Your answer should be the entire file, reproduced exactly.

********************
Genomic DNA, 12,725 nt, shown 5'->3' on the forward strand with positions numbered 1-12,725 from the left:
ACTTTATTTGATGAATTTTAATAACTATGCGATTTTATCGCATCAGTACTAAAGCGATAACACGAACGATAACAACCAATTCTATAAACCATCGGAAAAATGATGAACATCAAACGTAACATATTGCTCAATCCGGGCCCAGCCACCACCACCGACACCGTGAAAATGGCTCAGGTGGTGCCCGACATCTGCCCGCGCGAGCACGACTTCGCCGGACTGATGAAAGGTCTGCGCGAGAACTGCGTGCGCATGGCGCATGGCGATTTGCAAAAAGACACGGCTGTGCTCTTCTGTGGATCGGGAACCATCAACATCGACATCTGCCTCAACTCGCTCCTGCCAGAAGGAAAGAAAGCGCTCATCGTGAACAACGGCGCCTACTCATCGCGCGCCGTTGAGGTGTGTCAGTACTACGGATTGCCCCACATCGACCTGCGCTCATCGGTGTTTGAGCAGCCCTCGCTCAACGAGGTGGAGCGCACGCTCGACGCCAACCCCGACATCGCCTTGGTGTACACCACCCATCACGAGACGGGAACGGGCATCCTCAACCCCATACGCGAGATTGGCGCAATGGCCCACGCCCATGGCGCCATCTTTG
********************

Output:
Genomic DNA, 12,725 nt, shown 5'->3' on the forward strand with positions numbered 1-12,725 from the left:
ACTTTATTTGATGAATTTTAATAACTATGCGATTTTATCGCATCAGTACTAAAGCGATAACACGAACGATAACAACCAATTCTATAAACCATCGGAAAAATGATGAACATCAAACGTAACATATTGCTCAATCCGGGCCCAGCCACCACCACCGACACCGTGAAAATGGCTCAGGTGGTGCCCGACATCTGCCCGCGCGAGCACGACTTCGCCGGACTGATGAAAGGTCTGCGCGAGAACTGCGTGCGCATGGCGCATGGCGATTTGCAAAAAGACACGGCTGTGCTCTTCTGTGGATCGGGAACCATCAACATCGACATCTGCCTCAACTCGCTCCTGCCAGAAGGAAAGAAAGCGCTCATCGTGAACAACGGCGCCTACTCATCGCGCGCCGTTGAGGTGTGTCAGTACTACGGATTGCCCCACATCGACCTGCGCTCATCGGTGTTTGAGCAGCCCTCGCTCAACGAGGTGGAGCGCACGCTCGACGCCAACCCCGACATCGCCTTGGTGTACACCACCCATCACGAGACGGGAACGGGCATCCTCAACCCCATACGCGAGATTGGCGCAATGGCCCACGCCCATGGCGCCATCTTTG